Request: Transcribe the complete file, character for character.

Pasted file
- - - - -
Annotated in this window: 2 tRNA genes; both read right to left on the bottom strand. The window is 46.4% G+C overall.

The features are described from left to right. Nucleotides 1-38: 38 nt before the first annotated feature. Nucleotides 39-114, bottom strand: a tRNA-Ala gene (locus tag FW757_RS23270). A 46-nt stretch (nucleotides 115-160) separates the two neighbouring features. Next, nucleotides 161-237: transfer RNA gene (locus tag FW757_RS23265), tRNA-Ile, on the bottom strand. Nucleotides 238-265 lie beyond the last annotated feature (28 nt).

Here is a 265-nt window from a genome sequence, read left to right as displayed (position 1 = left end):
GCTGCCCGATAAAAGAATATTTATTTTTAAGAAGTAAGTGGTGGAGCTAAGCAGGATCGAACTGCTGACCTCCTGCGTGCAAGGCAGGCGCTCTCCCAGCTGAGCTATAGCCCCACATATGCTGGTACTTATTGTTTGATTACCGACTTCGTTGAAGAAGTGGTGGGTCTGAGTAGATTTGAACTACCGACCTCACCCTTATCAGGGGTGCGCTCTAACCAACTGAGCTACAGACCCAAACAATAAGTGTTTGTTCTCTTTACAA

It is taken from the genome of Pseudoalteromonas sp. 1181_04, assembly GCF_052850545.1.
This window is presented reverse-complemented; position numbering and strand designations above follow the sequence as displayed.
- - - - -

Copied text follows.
Annotated in this window: 2 tRNA genes; both read right to left on the bottom strand. The window is 46.4% G+C overall.

The features are described from left to right. Nucleotides 1-38: 38 nt before the first annotated feature. Nucleotides 39-114, bottom strand: a tRNA-Ala gene (locus tag FW757_RS23270). A 46-nt stretch (nucleotides 115-160) separates the two neighbouring features. Next, nucleotides 161-237: transfer RNA gene (locus tag FW757_RS23265), tRNA-Ile, on the bottom strand. Nucleotides 238-265 lie beyond the last annotated feature (28 nt).

Here is a 265-nt window from a genome sequence, read left to right as displayed (position 1 = left end):
GCTGCCCGATAAAAGAATATTTATTTTTAAGAAGTAAGTGGTGGAGCTAAGCAGGATCGAACTGCTGACCTCCTGCGTGCAAGGCAGGCGCTCTCCCAGCTGAGCTATAGCCCCACATATGCTGGTACTTATTGTTTGATTACCGACTTCGTTGAAGAAGTGGTGGGTCTGAGTAGATTTGAACTACCGACCTCACCCTTATCAGGGGTGCGCTCTAACCAACTGAGCTACAGACCCAAACAATAAGTGTTTGTTCTCTTTACAA

It is taken from the genome of Pseudoalteromonas sp. 1181_04, assembly GCF_052850545.1.
This window is presented reverse-complemented; position numbering and strand designations above follow the sequence as displayed.